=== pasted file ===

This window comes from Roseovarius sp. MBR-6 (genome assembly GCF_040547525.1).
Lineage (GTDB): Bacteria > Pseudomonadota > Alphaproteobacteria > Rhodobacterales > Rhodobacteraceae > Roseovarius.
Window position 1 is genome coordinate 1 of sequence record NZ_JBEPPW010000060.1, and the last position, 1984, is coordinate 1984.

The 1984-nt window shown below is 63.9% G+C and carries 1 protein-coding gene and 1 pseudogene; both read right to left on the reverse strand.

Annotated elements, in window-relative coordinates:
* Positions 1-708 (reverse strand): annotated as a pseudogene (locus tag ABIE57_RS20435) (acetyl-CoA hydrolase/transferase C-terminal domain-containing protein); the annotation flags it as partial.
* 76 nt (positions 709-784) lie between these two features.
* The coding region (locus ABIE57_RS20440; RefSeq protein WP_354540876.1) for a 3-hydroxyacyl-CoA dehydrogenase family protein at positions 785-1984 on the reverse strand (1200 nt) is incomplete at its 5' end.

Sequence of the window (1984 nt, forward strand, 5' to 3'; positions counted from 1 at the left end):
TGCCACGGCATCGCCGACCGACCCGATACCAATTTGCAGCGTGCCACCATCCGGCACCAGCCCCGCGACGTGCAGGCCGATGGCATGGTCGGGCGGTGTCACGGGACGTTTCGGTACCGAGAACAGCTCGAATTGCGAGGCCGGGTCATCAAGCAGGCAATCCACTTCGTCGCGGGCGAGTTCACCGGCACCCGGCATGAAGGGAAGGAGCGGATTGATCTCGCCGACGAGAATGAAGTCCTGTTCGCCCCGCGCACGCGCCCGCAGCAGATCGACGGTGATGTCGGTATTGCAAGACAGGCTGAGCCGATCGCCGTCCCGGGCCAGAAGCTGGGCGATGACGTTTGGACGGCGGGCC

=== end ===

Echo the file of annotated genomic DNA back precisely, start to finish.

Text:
This window comes from Roseovarius sp. MBR-6 (genome assembly GCF_040547525.1).
Lineage (GTDB): Bacteria > Pseudomonadota > Alphaproteobacteria > Rhodobacterales > Rhodobacteraceae > Roseovarius.
Window position 1 is genome coordinate 1 of sequence record NZ_JBEPPW010000060.1, and the last position, 1984, is coordinate 1984.

The 1984-nt window shown below is 63.9% G+C and carries 1 protein-coding gene and 1 pseudogene; both read right to left on the reverse strand.

Annotated elements, in window-relative coordinates:
* Positions 1-708 (reverse strand): annotated as a pseudogene (locus tag ABIE57_RS20435) (acetyl-CoA hydrolase/transferase C-terminal domain-containing protein); the annotation flags it as partial.
* 76 nt (positions 709-784) lie between these two features.
* The coding region (locus ABIE57_RS20440; RefSeq protein WP_354540876.1) for a 3-hydroxyacyl-CoA dehydrogenase family protein at positions 785-1984 on the reverse strand (1200 nt) is incomplete at its 5' end.

Sequence of the window (1984 nt, forward strand, 5' to 3'; positions counted from 1 at the left end):
TGCCACGGCATCGCCGACCGACCCGATACCAATTTGCAGCGTGCCACCATCCGGCACCAGCCCCGCGACGTGCAGGCCGATGGCATGGTCGGGCGGTGTCACGGGACGTTTCGGTACCGAGAACAGCTCGAATTGCGAGGCCGGGTCATCAAGCAGGCAATCCACTTCGTCGCGGGCGAGTTCACCGGCACCCGGCATGAAGGGAAGGAGCGGATTGATCTCGCCGACGAGAATGAAGTCCTGTTCGCCCCGCGCACGCGCCCGCAGCAGATCGACGGTGATGTCGGTATTGCAAGACAGGCTGAGCCGATCGCCGTCCCGGGCCAGAAGCTGGGCGATGACGTTTGGACGGCGGGCC